Så många känslor. Sorg, när jag inser att jag inte heller har några vänner. Sorg, när jag inte ens vågar skriva min kommentar på engelska, jag som lärde mig engelska (i Sverige) när jag var sex år och har en magisterexamen i engelsk litteratur. Sorg, när jag inser att jag var den som inte förstod reglerna på gårdagskvällens familjespel, att jag var den alla fick vänta på i snart sett varje runda, att jag inte förstår hälften av vad de säger. Sorg, när jag tänker på alla ord i din text som är akademiska, intelligenta, specifika, synonymer. Och att mitt ordförråd knappt längre rymmer trestavigt. Sorg, för att sjukdomen drabbade mig innan jag kunde doktorera. Ibland gick jag in på engelskainstitutionen och snodde informationsblad, just because. Rädsla, för även om rituximab fungerar på mig är jag en medelålders kvinna som inte minns nåt, fattar nåt, kan nåt, eller har jobbat på närmare 20 år. Rädsla, för att min sjukersättning varje år hamnar längre bort från vad som behövs för ett normalt liv. Om fem år kanske den har höjts med sammanlagt 350:-, medan mina jämnåriga friska har fått många tusenlappar mer. Och de hade redan så himla mycket pengar till att börja med. Förvåning, för att det kändes helt normalt att gå in på apoteket igår och köpa två mediciner, minnas att jag har typ en femtiolapp på kontot, och be min man betala, utan att skämmas för att farmaceuten hörde att jag inte kan köpa mina egna mediciner. Lycklig, för att min man ska komma hem med pizza. Ledsen, för att take out är det närmaste jag kan komma världen därute. Tacksam, för att du skriver så bra. Ont, i själen, för dig, för mig, för så många.

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  6. Karen

    “At this rate, it will happen sooner than later as there are not many people left at all now from the life I lead prior to what I refer to my final, it seems, relapse in summer 2011, which is when I gave up pretending I was healthy. It was not a choice, as my body made that decision for me.”

    This reminds me of best book on chronic illness that I’ve ever read, entitled “When the Body Says No”, by Gabor Mate M.D.. He mentions ME/CFS and fibromyalgia only in passing, but concentrates instead on other chronic illnesses like cancer, MS, ALS, Crohn’s, etc.

    Our bodies have been shouting ‘no’ at us for years, sometimes decades. Why do we ignore these calls for attention? I think you’d find the book eye-opening and empowering.

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    1. Utting Wolff Post author

      Karen, thank you so much for your comment. I am in the midst of a major research project (Chronic illness and organisational learning) and much of my empirical data indicates that we ignore our illnesses because we are not presented with viable options. Personally, I would not have gone on the way I did if a knowledgeable, competent GP or consultant had advised against it but the opposite was the case, they urged me on (of course clearly not believing I was ill despite very strong evidence to the contrary). I felt increasingly embarrassed about my ill body whose failings had no name, and worse, were regarded as social constructs or psychosomatic experiences. When we don’t have solid diagnoses we live in total uncertainty, we cannot name what is wrong with us, therefore people, colleagues, friends and family think we are awkward (and worse). Employers place focus on rehabilitation. My research has not come up with much else on employers’ part than rehabilitation in the case of chronic illness, in other words, there is no insight and no knowledge about people with incurable illnesses.That means that ‘reasonable accommodation’ becomes rather difficult, there are no official guidelines as to what would constitute reasonable accommodation in the case of chronic illness with fluctuating status. When you cannot participate in any kind of effective or adequate treatment (because there isn’t any) people’s patience soon wears thin. It is incredibly hard to know what to do and where to turn in such a situation. My response to it all was to keep on working, sometimes sleeping under my desk, in my office, with the telephone programmed to ‘I’m away at a conference…’ etc. It was only when I was foaming at the mouth and bleeding from the gut that a neurologist finally put his foot down while a locum still tried to push me into taking SSRI. All of the above is merely a partial explanation, there are many more factors, but as long as we don’t receive safe diagnoses and are refused alternative ways in which to be and participate in society as full citizens, beyond work, we will all just muddle through to the detriment of what is left of our health and lives. The organisational learning has to do with (a lack of) reciprocity. I argue that the concept of Lifelong Learning (and professional/organisational learning are parts of it) must be widened in order to apply to all stakeholders, not just employees but employers, not only to the sick/disabled/social cases etc but policymakers and institutions. This notion that learning is only always for the betterment of the individual ‘receiving/earning’ money through perpetual self-improvement while organisations really do very little in the way of learning about e.g. chronic illness is in itself untenable.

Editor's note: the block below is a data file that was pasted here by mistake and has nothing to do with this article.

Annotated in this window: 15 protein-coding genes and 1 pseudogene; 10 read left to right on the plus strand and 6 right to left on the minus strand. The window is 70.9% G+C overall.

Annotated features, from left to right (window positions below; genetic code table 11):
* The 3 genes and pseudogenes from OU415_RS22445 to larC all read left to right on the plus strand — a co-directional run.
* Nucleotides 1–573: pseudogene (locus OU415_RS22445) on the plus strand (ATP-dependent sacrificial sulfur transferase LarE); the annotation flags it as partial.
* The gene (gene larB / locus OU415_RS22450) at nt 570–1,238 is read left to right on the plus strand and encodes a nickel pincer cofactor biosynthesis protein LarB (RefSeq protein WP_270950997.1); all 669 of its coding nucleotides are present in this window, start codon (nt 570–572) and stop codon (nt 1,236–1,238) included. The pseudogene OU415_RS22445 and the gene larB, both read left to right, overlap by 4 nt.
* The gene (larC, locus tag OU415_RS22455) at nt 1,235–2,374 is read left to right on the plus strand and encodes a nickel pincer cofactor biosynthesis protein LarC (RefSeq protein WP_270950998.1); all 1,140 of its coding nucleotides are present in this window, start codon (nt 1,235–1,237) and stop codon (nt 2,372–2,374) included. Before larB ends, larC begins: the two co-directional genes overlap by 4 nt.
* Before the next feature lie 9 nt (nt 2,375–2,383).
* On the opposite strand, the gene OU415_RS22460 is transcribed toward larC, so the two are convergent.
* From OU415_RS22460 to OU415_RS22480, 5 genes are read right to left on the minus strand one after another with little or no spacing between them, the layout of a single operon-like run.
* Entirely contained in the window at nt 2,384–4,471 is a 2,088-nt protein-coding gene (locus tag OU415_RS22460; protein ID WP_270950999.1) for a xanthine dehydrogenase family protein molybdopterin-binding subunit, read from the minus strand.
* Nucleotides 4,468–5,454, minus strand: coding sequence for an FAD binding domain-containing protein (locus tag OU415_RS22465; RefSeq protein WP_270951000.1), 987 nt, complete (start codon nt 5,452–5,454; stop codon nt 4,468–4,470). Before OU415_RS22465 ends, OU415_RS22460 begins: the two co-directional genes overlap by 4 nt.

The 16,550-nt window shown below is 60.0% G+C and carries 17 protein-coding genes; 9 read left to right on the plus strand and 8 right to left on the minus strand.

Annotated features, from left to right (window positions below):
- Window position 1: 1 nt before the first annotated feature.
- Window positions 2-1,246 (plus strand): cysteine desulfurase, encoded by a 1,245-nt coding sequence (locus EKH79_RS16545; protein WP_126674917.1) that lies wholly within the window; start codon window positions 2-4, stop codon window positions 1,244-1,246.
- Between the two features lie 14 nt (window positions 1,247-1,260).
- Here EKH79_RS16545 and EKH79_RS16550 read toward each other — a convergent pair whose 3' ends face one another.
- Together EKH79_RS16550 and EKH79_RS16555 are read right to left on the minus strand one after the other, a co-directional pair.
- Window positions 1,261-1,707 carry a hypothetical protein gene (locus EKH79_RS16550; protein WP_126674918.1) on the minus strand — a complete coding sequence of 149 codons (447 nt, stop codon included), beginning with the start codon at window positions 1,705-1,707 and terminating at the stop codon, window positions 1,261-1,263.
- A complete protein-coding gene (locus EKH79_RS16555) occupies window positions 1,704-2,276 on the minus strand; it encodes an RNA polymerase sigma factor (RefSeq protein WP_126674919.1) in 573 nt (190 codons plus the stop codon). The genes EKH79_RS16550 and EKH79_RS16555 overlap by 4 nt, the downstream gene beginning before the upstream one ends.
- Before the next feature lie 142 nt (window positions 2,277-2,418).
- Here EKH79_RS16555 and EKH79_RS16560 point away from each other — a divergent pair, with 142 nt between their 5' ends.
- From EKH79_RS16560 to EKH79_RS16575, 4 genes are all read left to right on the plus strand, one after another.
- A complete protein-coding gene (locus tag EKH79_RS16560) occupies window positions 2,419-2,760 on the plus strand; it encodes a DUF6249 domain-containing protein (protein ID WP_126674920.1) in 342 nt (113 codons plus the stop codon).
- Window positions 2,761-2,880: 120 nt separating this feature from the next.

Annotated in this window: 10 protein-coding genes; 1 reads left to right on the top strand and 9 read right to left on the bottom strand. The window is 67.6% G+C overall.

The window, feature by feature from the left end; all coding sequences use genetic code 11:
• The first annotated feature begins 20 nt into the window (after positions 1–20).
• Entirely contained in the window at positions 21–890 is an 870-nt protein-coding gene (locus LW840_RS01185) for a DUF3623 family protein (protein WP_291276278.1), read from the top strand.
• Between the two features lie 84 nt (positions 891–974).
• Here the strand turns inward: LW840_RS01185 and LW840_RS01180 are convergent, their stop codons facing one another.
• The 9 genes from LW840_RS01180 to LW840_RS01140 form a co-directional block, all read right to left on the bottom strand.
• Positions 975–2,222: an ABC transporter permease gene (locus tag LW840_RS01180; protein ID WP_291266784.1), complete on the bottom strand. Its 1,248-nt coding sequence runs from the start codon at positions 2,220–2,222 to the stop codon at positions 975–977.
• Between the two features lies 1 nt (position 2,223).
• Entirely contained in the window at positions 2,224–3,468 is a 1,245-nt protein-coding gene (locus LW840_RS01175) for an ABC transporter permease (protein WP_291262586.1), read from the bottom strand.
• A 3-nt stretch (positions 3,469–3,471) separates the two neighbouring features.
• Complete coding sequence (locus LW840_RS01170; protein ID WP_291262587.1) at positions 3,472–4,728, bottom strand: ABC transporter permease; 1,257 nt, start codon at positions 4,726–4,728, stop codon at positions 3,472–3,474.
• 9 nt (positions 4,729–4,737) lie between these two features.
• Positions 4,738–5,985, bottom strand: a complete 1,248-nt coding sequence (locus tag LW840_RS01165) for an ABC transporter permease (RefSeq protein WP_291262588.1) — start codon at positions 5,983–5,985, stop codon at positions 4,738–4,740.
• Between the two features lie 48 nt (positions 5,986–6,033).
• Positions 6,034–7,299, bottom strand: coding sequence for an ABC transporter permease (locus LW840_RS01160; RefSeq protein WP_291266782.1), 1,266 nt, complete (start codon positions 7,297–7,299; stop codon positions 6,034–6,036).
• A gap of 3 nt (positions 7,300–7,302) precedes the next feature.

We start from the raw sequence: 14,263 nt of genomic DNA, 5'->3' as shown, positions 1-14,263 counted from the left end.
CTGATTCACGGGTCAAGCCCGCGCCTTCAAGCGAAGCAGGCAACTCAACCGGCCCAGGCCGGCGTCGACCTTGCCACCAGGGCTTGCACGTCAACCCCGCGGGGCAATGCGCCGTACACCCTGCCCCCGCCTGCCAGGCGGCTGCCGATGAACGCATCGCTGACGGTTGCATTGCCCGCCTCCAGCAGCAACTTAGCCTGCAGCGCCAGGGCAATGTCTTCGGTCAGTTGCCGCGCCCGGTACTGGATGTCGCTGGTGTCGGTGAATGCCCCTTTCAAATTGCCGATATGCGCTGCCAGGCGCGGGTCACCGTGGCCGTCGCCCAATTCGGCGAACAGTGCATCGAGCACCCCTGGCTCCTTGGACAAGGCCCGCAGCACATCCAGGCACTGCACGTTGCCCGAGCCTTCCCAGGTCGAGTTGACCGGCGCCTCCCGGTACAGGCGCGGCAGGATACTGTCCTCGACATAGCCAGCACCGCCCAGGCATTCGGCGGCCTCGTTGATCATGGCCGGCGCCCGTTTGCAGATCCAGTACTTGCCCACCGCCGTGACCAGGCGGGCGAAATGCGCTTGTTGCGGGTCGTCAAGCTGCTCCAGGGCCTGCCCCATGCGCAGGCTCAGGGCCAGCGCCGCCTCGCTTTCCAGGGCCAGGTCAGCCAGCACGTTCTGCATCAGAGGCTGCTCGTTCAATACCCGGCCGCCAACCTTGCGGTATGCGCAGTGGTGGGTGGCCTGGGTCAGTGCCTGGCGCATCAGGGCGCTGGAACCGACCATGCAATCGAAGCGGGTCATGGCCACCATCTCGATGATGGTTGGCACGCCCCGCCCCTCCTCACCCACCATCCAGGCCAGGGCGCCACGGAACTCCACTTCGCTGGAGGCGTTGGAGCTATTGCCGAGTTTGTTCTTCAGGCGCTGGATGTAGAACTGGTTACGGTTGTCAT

I will try to find Dr. Mate’s book, thank you for the recommendation and all the best to you.

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  7. Wendy Boutilier

    I’m at a loss for words whenever I think along these lines. I lost a friend who has been in my life for 45 yrs. I have chosen to be graceful about it and not say anything but there are times when I wish I could find a way to tell her that her abandonment is painful to bear.

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    1. Utting Wolff Post author

      When I first read your comment on Facebook and the response you got to it (and I’m certain it was meant in the nicest possible way), Wendy, I thought I wish people stopped making trite comments about an abandoning friend not having been a ‘genuine’ friend. I don’t think that’s true, especially not of someone who’d been a friend for 45 long years as in your case. If that were true (and it isn’t) this would mean everything I – or any of us – have ever had in our lives was not genuine and by that logic invalid. As a last consequence, it is like saying to us that our lives are filled with disingenuous, insincere, vacuous people and events and therefore not worth living. That’s of course nonsense. I know you must have had a brilliant time with your fiend of 45 years and that she must have meant the world to you and vice versa. I wish you could find a way to tell your friend what she has done to you. Theoretically, it shouldn’t be impossible after such a long time, but sadly I know how impossible it seems (or is). We cannot afford another disappointment and heartbreak so we choose to be graceful, as you put it.